Critics point to pitfalls of fly-by-wire technology

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The Independent Online

Airplanes by Airbus have encountered severe criticism in the past because they have "de-skilled" the pilot's job by employing "fly-by-wire" computer technology, leaving the flight crew less able to deal with emergencies.

The pilot in yesterday's American Airlines crash on Queens, New York, should have been able to continue flying the Airbus A300-600 with one engine, but there may have been other catastrophic structural failures that made his job impossible. Officials said there were indications that there was an explosion on board, which still leaves open the possibility of an act of terrorism.

The type of aircraft that crashed had a relatively good safety record. All previous crashes involving the Airbus-300 happened when airplanes were on landing approaches but yesterday's flight had just taken off from JFK airport.

The first recorded fatal crash of an A300 was in 1992 when a Pakistan International Airlines plane flew into high ground on approaching Kathmandu. The plane was some 1,600ft lower than planned and in daylight but cloud shrouded the mountains. All 12 crew and 155 passengers were killed.

Some of the crashes involving A300s have been blamed on the airlines that operate them rather than the manufacturers or the aircraft, says The Tombstone Imperative, a book on air safety by Andrew Weir.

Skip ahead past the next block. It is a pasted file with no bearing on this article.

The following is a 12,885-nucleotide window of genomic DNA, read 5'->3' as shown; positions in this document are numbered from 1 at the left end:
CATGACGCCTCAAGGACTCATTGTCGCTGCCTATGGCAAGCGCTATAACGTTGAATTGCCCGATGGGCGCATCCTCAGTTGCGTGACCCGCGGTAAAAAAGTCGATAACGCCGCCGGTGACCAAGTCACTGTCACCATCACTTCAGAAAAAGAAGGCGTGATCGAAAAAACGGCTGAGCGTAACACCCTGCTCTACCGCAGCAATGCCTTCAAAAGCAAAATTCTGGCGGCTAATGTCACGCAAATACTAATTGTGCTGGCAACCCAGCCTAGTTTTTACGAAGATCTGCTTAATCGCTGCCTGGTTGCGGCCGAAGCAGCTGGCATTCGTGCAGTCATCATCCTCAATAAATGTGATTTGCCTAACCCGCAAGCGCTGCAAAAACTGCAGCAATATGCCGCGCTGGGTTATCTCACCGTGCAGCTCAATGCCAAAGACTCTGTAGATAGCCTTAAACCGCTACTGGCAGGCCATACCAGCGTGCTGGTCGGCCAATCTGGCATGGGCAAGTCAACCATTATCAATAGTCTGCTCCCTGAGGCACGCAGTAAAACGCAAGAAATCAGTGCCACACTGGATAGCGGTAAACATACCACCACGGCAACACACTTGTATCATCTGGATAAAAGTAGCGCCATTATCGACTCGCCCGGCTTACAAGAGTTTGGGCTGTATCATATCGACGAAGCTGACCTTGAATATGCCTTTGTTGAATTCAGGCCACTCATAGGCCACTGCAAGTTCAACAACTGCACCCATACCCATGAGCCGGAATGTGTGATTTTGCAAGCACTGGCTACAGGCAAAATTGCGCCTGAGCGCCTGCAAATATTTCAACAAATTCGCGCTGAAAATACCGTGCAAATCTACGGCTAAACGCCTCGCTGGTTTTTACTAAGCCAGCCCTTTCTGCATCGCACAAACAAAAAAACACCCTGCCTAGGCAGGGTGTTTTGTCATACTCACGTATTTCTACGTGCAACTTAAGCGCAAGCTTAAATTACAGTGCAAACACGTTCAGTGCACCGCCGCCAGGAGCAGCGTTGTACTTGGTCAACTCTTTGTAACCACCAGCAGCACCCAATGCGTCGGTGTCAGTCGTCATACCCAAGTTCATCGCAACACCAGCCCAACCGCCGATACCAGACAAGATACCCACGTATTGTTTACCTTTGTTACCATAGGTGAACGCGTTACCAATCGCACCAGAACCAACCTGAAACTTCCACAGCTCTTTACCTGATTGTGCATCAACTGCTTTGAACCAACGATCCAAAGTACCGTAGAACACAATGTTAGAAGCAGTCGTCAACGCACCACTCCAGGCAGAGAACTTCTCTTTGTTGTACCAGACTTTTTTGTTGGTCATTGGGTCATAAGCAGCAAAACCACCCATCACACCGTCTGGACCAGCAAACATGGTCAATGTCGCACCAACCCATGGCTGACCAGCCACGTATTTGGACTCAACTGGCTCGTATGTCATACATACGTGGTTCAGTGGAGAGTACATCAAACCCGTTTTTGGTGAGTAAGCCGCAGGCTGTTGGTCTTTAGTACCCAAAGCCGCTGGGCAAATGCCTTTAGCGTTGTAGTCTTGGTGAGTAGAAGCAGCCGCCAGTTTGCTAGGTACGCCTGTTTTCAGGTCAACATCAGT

Taiwan's China Airlines suffered a considerable drop in passenger confidence in April 1994 when an A300 crashed while approaching Nagoya, Japan, killing all but seven of the 271 on board. In February 1998, another China Airlines A300 came down near Taipei's Chiang Kai-Shek airport, killing 196 on the plane and six others. The plane disintegrated in a fireball that engulfed a cluster of buildings. Most of the passengers were holidaymakers returning from a mid-winter break on the Indonesian resort island of Bali.

Both disasters involved the aircraft stalling after being told to "go-around" before landing. The president of the airline resigned after the Taipei crash, closely followed by the Taiwanese transport minister. The airline Garuda Indonesia also came under fire over safety. In September, 1997, a Garuda Indonesia Airbus crashed into a hillside near Medan, Indonesia, killing all 234 people on board.

An American Airlines spokesman said the aircraft in yesterday's disaster had a maintenance check the day before the crash. Its last maintenance overhaul had been on 9 December 1999, and the next was due in July 2002.

Unofficial calculations put the number of deaths per million A300 flights at 0.78, compared with 1.59 for the Airbus A310. The figure for the Boeing 747 jumbo jet is 0.97.

There are 242 of the A300-600s flying, with a typical seating capacity of about 266 passengers. American Airlines has 35 Airbus A300-600 planes. Airbus planes as a whole have been involved in more than a dozen crashes over the past 13 years but the company points out that one of their planes takes off or lands every 10 seconds across the world.